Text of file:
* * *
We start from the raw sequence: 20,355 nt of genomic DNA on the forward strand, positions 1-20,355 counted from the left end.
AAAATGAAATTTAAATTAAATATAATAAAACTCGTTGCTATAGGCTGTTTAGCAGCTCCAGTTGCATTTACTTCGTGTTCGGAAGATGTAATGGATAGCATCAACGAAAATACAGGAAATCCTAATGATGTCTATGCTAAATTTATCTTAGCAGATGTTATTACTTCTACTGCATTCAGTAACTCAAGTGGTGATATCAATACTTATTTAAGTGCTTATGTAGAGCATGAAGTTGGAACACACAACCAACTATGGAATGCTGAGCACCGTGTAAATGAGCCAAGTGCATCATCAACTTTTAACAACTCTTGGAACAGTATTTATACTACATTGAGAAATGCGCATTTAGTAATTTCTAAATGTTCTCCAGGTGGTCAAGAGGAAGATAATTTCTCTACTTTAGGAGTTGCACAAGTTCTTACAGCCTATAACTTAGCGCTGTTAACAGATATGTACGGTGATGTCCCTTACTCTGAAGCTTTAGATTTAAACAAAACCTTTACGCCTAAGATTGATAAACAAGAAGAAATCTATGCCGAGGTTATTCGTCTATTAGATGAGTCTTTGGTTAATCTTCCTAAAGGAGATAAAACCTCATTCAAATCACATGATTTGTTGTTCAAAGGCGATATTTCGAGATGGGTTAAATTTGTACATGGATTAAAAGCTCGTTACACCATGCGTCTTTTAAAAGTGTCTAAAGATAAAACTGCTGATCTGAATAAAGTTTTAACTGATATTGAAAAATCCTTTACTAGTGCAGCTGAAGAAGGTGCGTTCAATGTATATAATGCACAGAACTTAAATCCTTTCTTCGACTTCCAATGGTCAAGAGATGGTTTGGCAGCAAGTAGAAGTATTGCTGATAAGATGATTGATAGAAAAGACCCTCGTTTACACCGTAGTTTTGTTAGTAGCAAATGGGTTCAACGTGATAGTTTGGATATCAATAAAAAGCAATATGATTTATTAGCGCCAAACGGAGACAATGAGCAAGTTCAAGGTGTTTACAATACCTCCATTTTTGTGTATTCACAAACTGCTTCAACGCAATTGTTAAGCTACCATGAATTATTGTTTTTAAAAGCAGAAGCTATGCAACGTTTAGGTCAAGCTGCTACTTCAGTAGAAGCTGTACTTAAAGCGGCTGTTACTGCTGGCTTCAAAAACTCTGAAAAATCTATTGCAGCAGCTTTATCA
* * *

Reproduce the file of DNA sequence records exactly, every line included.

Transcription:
We start from the raw sequence: 20,355 nt of genomic DNA on the forward strand, positions 1-20,355 counted from the left end.
AAAATGAAATTTAAATTAAATATAATAAAACTCGTTGCTATAGGCTGTTTAGCAGCTCCAGTTGCATTTACTTCGTGTTCGGAAGATGTAATGGATAGCATCAACGAAAATACAGGAAATCCTAATGATGTCTATGCTAAATTTATCTTAGCAGATGTTATTACTTCTACTGCATTCAGTAACTCAAGTGGTGATATCAATACTTATTTAAGTGCTTATGTAGAGCATGAAGTTGGAACACACAACCAACTATGGAATGCTGAGCACCGTGTAAATGAGCCAAGTGCATCATCAACTTTTAACAACTCTTGGAACAGTATTTATACTACATTGAGAAATGCGCATTTAGTAATTTCTAAATGTTCTCCAGGTGGTCAAGAGGAAGATAATTTCTCTACTTTAGGAGTTGCACAAGTTCTTACAGCCTATAACTTAGCGCTGTTAACAGATATGTACGGTGATGTCCCTTACTCTGAAGCTTTAGATTTAAACAAAACCTTTACGCCTAAGATTGATAAACAAGAAGAAATCTATGCCGAGGTTATTCGTCTATTAGATGAGTCTTTGGTTAATCTTCCTAAAGGAGATAAAACCTCATTCAAATCACATGATTTGTTGTTCAAAGGCGATATTTCGAGATGGGTTAAATTTGTACATGGATTAAAAGCTCGTTACACCATGCGTCTTTTAAAAGTGTCTAAAGATAAAACTGCTGATCTGAATAAAGTTTTAACTGATATTGAAAAATCCTTTACTAGTGCAGCTGAAGAAGGTGCGTTCAATGTATATAATGCACAGAACTTAAATCCTTTCTTCGACTTCCAATGGTCAAGAGATGGTTTGGCAGCAAGTAGAAGTATTGCTGATAAGATGATTGATAGAAAAGACCCTCGTTTACACCGTAGTTTTGTTAGTAGCAAATGGGTTCAACGTGATAGTTTGGATATCAATAAAAAGCAATATGATTTATTAGCGCCAAACGGAGACAATGAGCAAGTTCAAGGTGTTTACAATACCTCCATTTTTGTGTATTCACAAACTGCTTCAACGCAATTGTTAAGCTACCATGAATTATTGTTTTTAAAAGCAGAAGCTATGCAACGTTTAGGTCAAGCTGCTACTTCAGTAGAAGCTGTACTTAAAGCGGCTGTTACTGCTGGCTTCAAAAACTCTGAAAAATCTATTGCAGCAGCTTTATCA